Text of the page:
For the first time on appeal, Michel argues the statutory-mandatory-minimum penalties in the Fair Sentencing Act of 2010 (“FSA”) must be applied in conjunction with the retroactive Guidelines amendments. In a § 3582(c)(2) proceeding, Michel contends a district judge must apply the FSA statutory-mandatory-minimum sentences for crack-cocaine crimes in assessing a defendant's eligibility for a reduction under Amendment 782, even if the defendant was sentenced prior to the effective date of the FSA and subject to a higher mandatory-minimum-imprisonment sentence.


We generally review de novo a district judge's conclusions about the scope of his legal authority under 18 U.S.C. § 3582(c)(2). United States v. Colon, 707 F.3d 1255, 1258 (11th Cir. 2013). Arguments not raised in district court, however, are reviewed only for plain error. United States v. Johnson, 694 F.3d 1192, 1195 (11th Cir. 2012).

Under § 3582(c)(2), a district judge may reduce a defendant's sentence if his Guidelines range has been lowered by a retroactively applicable amendment to the Sentencing Guidelines. 18 U.S.C. § 3582(c)(2); U.S.S.G. § 1B1.10, comment. (n.1(A)). Such a reduction is not authorized, however, when the retroactive amendment reduces the defendant's base-offense level but does not alter his sentencing range. United States v. Berry, 701 F.3d 374, 376 (11th Cir. 2012). If the amendment does not actually lower the defendant's Guidelines sentencing range “because of the operation of another guideline or statutory provision,” such as a statutory-mandatory-minimum sentence, the judge may not reduce the defendant's sentence. Id. (quoting U.S.S.G. § 1B1.10, comment. (n.1(A))). Consequently, a defendant whose Guidelines imprisonment sentence was based on a statutory-mandatory minimum is not eligible for relief under § 3582(c)(2). Id.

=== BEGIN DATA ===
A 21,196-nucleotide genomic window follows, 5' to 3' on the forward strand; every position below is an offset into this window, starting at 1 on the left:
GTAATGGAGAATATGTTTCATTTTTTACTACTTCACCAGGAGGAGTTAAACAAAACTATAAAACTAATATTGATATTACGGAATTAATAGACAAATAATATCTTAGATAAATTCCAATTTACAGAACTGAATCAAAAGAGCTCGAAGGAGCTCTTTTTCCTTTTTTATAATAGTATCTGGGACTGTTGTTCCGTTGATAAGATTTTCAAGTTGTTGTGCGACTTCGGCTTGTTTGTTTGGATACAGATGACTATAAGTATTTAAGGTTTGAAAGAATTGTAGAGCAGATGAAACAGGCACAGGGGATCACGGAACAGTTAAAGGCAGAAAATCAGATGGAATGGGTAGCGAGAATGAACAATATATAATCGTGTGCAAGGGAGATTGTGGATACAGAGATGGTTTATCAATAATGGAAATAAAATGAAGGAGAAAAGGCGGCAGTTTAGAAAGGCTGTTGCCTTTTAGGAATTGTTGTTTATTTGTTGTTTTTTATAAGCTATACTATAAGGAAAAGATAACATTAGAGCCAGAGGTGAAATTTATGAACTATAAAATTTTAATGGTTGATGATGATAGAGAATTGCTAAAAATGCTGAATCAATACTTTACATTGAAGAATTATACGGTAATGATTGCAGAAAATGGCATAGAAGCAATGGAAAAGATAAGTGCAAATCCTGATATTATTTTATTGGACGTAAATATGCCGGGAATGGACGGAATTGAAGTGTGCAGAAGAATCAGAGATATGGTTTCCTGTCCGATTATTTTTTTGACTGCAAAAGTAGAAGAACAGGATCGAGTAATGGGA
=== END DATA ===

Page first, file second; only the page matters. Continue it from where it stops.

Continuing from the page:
The FSA, which became effective on August 3, 2010, reduced statutory-mandatory-minimum sentences for crack-cocaine crimes in 21 U.S.C. § 841(b). Id. at 377; FSA, Pub. L. No. 111-220 § 2(a), 124 Stat. 2372 (2010). The Supreme Court has held the FSA lower mandatory-minimum sentences could be applied to defendants who were sentenced after enactment of the FSA, even if their crime was committed prior to the effective date of the FSA. Dorsey v. United States, 567 U.S. __, __, 132 S. Ct. 2321, 2326 (2012). The Court did not state the FSA should apply retroactively to defendants sentenced prior to its effective date. Instead, the Court noted “in federal sentencing, the ordinary practice is to apply new penalties to defendants not yet sentenced, while withholding that change from defendants already sentenced.” Id. at __, 132 S. Ct. at 2335.

In Berry, on appeal from denial of a § 3582(c)(2) motion, we explained the FSA could not serve as a basis for a sentence reduction under § 3582(c)(2), because it is not a Guidelines amendment promulgated by the Sentencing Commission. Berry, 701 F.3d at 377. Even assuming the defendant's argument the FSA applied retroactively to defendants sentenced prior to enactment of the FSA could be raised in a § 3582(c)(2) proceeding, we held that argument failed because Dorsey confined application of the FSA to offenders sentenced after the effective date of the FSA. See id. at 377-78 (“We agree with every other circuit to address the issue that there is no evidence that Congress intended the FSA to apply to defendants who had been sentenced prior to the August 3, 2010 date of the Act's enactment.” (citation, internal quotation marks, and alteration omitted)).

Michel's argument fails because it is foreclosed by our Berry decision. Berry held the FSA cannot serve as a basis for a sentence reduction under § 3582(c)(2); even if it could, the FSA mandatory-minimum sentences do not apply to defendants like Michel, who were sentenced prior to its effective date. Id. Therefore, the district judge did not plainly err in failing to apply the FSA mandatory-minimum sentence in Michel's § 3582(c)(2) proceeding or in concluding Michel was ineligible for relief under Amendment 782 and § 3582(c)(2), because his sentence was based on a statutory-mandatory-minimum sentence that exceeded his Guidelines sentencing range. Id. at 376; U.S.S.G. § 1B1.10, comment. (n.1(A)).